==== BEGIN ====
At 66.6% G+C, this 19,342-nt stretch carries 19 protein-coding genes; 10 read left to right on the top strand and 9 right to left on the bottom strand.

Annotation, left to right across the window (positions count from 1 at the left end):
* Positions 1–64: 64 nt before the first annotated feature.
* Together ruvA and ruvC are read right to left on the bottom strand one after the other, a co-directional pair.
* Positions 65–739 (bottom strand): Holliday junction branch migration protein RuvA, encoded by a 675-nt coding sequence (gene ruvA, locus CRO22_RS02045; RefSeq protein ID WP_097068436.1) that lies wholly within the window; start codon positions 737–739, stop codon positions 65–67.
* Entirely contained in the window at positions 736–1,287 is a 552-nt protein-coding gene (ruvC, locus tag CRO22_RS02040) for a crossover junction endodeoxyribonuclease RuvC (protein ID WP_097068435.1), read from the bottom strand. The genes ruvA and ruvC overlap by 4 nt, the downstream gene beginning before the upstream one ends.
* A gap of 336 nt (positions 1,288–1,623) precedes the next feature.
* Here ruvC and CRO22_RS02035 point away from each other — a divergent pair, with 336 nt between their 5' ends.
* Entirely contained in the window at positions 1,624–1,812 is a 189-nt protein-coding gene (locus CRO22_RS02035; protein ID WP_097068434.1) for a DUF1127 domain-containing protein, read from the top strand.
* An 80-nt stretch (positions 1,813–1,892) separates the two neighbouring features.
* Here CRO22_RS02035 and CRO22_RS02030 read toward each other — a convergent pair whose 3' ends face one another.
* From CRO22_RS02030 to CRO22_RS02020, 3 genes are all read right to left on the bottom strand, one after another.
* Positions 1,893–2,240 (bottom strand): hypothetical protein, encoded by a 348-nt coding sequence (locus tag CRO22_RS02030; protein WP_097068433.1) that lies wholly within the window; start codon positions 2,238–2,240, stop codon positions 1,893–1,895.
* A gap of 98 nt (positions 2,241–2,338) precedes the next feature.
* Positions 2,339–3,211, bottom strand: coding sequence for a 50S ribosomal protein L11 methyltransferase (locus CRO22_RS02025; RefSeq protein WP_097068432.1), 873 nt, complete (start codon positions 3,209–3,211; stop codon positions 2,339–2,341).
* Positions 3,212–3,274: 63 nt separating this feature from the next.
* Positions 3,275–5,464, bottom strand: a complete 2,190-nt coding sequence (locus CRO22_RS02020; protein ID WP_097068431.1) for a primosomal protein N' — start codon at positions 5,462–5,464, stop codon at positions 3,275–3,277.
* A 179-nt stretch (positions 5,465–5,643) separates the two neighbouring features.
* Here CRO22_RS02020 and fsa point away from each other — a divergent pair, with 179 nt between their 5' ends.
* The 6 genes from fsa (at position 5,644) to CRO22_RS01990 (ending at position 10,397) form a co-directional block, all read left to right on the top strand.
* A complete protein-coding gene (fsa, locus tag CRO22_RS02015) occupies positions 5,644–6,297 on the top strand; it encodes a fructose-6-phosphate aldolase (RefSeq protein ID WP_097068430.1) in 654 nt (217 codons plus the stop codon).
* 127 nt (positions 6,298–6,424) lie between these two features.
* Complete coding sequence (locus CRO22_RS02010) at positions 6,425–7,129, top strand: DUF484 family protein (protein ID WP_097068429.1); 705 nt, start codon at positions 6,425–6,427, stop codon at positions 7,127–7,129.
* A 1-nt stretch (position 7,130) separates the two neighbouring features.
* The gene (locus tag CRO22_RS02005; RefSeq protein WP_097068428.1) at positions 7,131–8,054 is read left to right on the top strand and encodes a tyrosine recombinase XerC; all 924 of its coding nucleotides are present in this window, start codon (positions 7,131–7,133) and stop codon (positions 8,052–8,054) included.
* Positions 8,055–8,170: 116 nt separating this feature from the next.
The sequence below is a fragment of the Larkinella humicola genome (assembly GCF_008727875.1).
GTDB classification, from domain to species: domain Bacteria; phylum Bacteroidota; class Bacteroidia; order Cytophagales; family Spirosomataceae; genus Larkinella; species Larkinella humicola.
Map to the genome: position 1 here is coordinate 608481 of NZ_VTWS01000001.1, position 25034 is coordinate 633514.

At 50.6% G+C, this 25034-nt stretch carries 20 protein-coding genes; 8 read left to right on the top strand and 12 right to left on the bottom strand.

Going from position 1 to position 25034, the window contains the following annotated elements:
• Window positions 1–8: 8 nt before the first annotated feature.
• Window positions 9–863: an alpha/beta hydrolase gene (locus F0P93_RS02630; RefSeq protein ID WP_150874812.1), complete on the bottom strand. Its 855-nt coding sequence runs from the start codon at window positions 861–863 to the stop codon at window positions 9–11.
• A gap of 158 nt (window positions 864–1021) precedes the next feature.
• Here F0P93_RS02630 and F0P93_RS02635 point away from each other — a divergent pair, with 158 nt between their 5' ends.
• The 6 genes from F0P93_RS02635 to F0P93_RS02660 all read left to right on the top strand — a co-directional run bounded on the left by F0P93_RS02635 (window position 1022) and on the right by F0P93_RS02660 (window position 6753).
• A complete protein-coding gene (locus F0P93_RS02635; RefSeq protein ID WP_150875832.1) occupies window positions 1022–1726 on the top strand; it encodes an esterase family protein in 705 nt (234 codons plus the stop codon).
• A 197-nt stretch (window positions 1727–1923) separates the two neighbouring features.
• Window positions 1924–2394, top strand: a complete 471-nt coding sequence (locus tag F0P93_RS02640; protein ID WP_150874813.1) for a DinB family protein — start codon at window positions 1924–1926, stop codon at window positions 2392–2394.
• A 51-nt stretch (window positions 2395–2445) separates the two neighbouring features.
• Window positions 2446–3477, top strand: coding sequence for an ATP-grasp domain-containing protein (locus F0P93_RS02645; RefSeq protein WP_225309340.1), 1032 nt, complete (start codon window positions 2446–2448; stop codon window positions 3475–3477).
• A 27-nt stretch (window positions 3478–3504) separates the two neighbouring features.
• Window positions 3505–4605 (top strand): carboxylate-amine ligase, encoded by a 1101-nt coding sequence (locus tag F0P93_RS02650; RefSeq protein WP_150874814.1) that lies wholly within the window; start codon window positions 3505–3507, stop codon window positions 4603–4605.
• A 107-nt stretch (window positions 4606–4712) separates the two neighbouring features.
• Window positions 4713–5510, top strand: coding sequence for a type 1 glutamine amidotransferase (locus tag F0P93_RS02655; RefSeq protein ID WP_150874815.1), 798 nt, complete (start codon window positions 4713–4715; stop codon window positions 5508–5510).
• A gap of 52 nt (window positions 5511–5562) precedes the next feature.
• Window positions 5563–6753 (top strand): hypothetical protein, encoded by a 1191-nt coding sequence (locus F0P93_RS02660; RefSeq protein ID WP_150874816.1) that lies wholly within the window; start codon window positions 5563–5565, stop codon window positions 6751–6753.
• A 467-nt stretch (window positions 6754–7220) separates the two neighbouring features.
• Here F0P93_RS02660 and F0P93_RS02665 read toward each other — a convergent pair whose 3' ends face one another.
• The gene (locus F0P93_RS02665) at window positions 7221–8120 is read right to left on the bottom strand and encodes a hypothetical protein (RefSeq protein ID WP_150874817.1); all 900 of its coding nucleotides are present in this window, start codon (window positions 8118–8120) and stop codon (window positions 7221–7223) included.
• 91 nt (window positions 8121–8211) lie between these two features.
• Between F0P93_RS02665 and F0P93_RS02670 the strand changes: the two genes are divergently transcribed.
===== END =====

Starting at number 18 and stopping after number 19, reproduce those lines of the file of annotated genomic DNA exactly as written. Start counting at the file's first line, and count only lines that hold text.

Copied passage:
* A 179-nt stretch (positions 5,465–5,643) separates the two neighbouring features.
* Here CRO22_RS02020 and fsa point away from each other — a divergent pair, with 179 nt between their 5' ends.